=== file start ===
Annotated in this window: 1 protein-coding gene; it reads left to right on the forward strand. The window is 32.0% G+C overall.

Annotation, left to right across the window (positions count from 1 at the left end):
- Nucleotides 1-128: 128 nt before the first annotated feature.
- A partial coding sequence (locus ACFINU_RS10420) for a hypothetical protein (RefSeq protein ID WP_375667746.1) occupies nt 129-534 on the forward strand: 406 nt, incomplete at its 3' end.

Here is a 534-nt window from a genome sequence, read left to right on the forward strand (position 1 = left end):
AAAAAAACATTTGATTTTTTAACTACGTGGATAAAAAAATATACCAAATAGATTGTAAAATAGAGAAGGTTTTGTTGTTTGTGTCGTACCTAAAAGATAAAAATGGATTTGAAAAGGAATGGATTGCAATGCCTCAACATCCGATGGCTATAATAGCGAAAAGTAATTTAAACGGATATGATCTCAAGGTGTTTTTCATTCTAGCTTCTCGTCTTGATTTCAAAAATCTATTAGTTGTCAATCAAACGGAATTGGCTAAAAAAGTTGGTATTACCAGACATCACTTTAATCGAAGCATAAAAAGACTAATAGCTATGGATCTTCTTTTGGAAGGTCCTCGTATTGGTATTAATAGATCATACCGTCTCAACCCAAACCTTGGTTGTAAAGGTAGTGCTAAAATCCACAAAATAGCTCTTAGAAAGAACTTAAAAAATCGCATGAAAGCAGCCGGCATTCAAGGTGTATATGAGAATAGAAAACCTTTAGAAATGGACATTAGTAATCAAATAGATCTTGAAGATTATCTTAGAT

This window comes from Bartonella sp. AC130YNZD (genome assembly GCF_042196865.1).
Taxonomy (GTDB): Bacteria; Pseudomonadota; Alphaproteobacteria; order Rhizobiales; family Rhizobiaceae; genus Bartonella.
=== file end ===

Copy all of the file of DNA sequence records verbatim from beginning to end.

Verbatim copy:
Annotated in this window: 1 protein-coding gene; it reads left to right on the forward strand. The window is 32.0% G+C overall.

Annotation, left to right across the window (positions count from 1 at the left end):
- Nucleotides 1-128: 128 nt before the first annotated feature.
- A partial coding sequence (locus ACFINU_RS10420) for a hypothetical protein (RefSeq protein ID WP_375667746.1) occupies nt 129-534 on the forward strand: 406 nt, incomplete at its 3' end.

Here is a 534-nt window from a genome sequence, read left to right on the forward strand (position 1 = left end):
AAAAAAACATTTGATTTTTTAACTACGTGGATAAAAAAATATACCAAATAGATTGTAAAATAGAGAAGGTTTTGTTGTTTGTGTCGTACCTAAAAGATAAAAATGGATTTGAAAAGGAATGGATTGCAATGCCTCAACATCCGATGGCTATAATAGCGAAAAGTAATTTAAACGGATATGATCTCAAGGTGTTTTTCATTCTAGCTTCTCGTCTTGATTTCAAAAATCTATTAGTTGTCAATCAAACGGAATTGGCTAAAAAAGTTGGTATTACCAGACATCACTTTAATCGAAGCATAAAAAGACTAATAGCTATGGATCTTCTTTTGGAAGGTCCTCGTATTGGTATTAATAGATCATACCGTCTCAACCCAAACCTTGGTTGTAAAGGTAGTGCTAAAATCCACAAAATAGCTCTTAGAAAGAACTTAAAAAATCGCATGAAAGCAGCCGGCATTCAAGGTGTATATGAGAATAGAAAACCTTTAGAAATGGACATTAGTAATCAAATAGATCTTGAAGATTATCTTAGAT

This window comes from Bartonella sp. AC130YNZD (genome assembly GCF_042196865.1).
Taxonomy (GTDB): Bacteria; Pseudomonadota; Alphaproteobacteria; order Rhizobiales; family Rhizobiaceae; genus Bartonella.